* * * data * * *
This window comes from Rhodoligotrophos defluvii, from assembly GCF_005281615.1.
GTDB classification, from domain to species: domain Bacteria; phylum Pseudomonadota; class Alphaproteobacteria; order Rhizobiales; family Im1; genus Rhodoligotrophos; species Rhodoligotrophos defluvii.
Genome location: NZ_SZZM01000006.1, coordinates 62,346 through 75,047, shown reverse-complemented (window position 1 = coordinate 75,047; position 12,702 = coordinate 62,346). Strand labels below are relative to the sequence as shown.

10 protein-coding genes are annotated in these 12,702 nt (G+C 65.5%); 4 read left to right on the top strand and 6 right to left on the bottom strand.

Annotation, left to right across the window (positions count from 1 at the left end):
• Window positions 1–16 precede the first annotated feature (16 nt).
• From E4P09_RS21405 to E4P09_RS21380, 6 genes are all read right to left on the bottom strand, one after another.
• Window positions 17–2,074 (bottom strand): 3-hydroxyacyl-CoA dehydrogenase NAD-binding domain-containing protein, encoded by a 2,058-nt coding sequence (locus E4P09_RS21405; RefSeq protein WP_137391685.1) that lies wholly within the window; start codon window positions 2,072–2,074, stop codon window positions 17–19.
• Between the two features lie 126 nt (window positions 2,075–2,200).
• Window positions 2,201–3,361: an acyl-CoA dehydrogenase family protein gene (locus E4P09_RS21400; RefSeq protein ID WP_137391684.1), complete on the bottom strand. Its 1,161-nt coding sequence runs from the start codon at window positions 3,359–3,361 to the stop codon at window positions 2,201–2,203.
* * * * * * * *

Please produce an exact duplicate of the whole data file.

This window comes from Rhodoligotrophos defluvii, from assembly GCF_005281615.1.
GTDB classification, from domain to species: domain Bacteria; phylum Pseudomonadota; class Alphaproteobacteria; order Rhizobiales; family Im1; genus Rhodoligotrophos; species Rhodoligotrophos defluvii.
Genome location: NZ_SZZM01000006.1, coordinates 62,346 through 75,047, shown reverse-complemented (window position 1 = coordinate 75,047; position 12,702 = coordinate 62,346). Strand labels below are relative to the sequence as shown.

10 protein-coding genes are annotated in these 12,702 nt (G+C 65.5%); 4 read left to right on the top strand and 6 right to left on the bottom strand.

Annotation, left to right across the window (positions count from 1 at the left end):
• Window positions 1–16 precede the first annotated feature (16 nt).
• From E4P09_RS21405 to E4P09_RS21380, 6 genes are all read right to left on the bottom strand, one after another.
• Window positions 17–2,074 (bottom strand): 3-hydroxyacyl-CoA dehydrogenase NAD-binding domain-containing protein, encoded by a 2,058-nt coding sequence (locus E4P09_RS21405; RefSeq protein WP_137391685.1) that lies wholly within the window; start codon window positions 2,072–2,074, stop codon window positions 17–19.
• Between the two features lie 126 nt (window positions 2,075–2,200).
• Window positions 2,201–3,361: an acyl-CoA dehydrogenase family protein gene (locus E4P09_RS21400; RefSeq protein ID WP_137391684.1), complete on the bottom strand. Its 1,161-nt coding sequence runs from the start codon at window positions 3,359–3,361 to the stop codon at window positions 2,201–2,203.